Central components of the “Welcome Back” program will include:
- Each territory will be offering selected PlayStation entertainment content for free download. Specific details of this content will be announced in each region soon.
- All existing PlayStation Network customers will be provided with 30 days free membership in the PlayStation Plus premium service. Current members of PlayStation Plus will receive 30 days free service.
- Music Unlimited powered by Qriocity subscribers (in countries where the service is available) will receive 30 days free service.
Additional “Welcome Back” entertainment and service offerings will be rolled out over the coming weeks as the company returns the PlayStation Network and Qriocity services to the quality standard users have grown to enjoy and strive to exceed those exceptions.
SNEI will continue to reinforce and verify security for transactions before resuming the PlayStation®Store and other Qriocity operations, scheduled for this month.
For more information about the PlayStation Network and Qriocity services intrusion and restoration, please visit http://blog.us.playstation.com. or http://blog.eu.playstation.com/
Should be interesting to see what this really entails as the network comes online once more. I’m hoping for some free games. You?
Where do I begin? Ever since purchasing a PS3 last year, I have loved your product. The box says that “it does everything” and the PS3 truly delivers. So here I was, enjoying the blu-ray and AAA games on your console, when suddenly the PlayStation Network goes out. Okay, I can deal with that. What I can’t deal with is finding out, almost a week later, that my personal information “may” have been compromised. By may, I mean my:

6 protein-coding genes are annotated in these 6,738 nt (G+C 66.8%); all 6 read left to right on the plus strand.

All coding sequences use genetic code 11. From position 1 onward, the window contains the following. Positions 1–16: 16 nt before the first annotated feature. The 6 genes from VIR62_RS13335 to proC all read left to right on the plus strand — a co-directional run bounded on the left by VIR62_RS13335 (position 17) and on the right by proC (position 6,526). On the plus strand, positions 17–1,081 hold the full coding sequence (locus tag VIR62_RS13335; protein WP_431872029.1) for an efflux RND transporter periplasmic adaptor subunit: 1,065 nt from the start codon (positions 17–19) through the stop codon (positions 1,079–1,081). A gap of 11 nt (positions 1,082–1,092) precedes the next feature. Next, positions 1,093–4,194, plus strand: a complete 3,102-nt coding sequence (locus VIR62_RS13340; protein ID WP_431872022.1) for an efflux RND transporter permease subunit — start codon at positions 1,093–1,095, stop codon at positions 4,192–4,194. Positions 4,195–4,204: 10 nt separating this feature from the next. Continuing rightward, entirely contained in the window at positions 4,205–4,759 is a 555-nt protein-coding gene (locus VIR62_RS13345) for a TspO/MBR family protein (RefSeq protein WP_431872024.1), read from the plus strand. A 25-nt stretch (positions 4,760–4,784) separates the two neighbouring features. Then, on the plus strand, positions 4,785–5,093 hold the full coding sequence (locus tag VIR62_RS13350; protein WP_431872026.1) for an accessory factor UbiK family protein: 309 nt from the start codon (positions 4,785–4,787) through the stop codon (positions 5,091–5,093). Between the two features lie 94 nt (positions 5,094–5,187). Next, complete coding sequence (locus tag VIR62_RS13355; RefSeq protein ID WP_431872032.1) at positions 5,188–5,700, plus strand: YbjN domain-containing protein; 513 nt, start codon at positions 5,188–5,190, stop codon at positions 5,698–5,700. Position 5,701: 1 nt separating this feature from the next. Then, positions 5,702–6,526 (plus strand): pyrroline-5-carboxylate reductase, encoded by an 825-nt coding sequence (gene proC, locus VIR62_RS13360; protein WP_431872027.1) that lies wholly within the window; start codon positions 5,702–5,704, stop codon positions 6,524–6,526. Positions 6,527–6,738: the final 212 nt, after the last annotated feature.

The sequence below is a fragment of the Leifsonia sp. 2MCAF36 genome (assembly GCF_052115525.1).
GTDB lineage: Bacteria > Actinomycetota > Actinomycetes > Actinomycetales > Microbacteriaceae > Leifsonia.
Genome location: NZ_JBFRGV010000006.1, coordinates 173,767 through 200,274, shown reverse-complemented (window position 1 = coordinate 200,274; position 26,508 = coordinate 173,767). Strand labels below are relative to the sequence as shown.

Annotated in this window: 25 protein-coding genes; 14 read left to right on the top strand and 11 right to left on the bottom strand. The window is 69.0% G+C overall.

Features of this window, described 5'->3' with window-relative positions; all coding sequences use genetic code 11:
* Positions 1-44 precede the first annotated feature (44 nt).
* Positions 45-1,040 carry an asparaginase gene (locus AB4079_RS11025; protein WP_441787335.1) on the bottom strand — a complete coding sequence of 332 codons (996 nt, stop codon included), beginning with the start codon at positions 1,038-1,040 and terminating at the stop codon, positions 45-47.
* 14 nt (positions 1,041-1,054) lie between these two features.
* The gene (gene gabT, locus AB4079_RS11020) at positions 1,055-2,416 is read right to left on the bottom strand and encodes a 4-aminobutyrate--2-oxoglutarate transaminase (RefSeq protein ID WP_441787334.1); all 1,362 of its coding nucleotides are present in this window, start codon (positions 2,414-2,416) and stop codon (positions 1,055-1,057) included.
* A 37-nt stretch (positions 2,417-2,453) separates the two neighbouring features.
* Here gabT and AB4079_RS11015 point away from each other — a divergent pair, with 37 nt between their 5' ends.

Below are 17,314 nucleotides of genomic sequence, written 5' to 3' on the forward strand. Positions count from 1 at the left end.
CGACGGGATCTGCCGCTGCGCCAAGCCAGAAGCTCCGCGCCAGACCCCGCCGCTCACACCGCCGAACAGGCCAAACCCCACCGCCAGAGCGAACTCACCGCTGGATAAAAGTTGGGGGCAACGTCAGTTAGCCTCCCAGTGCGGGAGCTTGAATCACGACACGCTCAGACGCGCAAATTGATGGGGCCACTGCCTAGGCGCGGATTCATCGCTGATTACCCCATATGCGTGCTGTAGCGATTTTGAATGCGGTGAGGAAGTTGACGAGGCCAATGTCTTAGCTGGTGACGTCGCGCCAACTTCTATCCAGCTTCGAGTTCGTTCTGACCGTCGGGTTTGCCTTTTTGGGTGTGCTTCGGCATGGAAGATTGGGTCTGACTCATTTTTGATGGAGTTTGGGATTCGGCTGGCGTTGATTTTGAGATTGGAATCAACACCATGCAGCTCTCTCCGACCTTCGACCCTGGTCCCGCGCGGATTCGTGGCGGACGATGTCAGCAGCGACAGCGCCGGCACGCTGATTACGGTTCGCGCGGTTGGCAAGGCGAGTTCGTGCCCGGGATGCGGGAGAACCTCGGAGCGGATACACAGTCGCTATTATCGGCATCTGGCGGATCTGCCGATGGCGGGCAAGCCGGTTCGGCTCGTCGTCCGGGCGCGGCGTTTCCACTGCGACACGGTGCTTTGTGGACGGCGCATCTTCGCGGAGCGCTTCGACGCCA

- Address (city, state, and zip)
- E-mail address
- PSN password and login name
All of the above have been “possibly” stolen from your system? What? You don’t know if whoever it was got my credit card information too? This is not acceptable. One of the first laws of business is to admit your mistakes upfront. This is especially true when it affects your clients and their personal banking information.
As of this morning, I have cancelled my credit card and have another one being reissued. I wish that I could somehow charge you, Sony, for my time and energy spent going about this task that never should have happened. Can you imagine if this had happened with Apple and iTunes?
My PS3 still sits faithfully by my television, waiting to connect to the Internet. While I appreciate the steps you have taken as a company to rectify this error (ie: shutting down the network), I do not appreciate the lack of communication on your part. My faith in Sony as a company has been shaken. Who is to say that this won’t happen again? I love my PS3, but I don’t love it enough to have my identity stolen and sold in some dark virtual alleyway. So what are you going to do, Sony, to regain my trust? I need something. A token that you are working to make sure that something like this never happens again. Ever. You can start by sending me an email telling me what I have read on different news sites. That is the least you can do.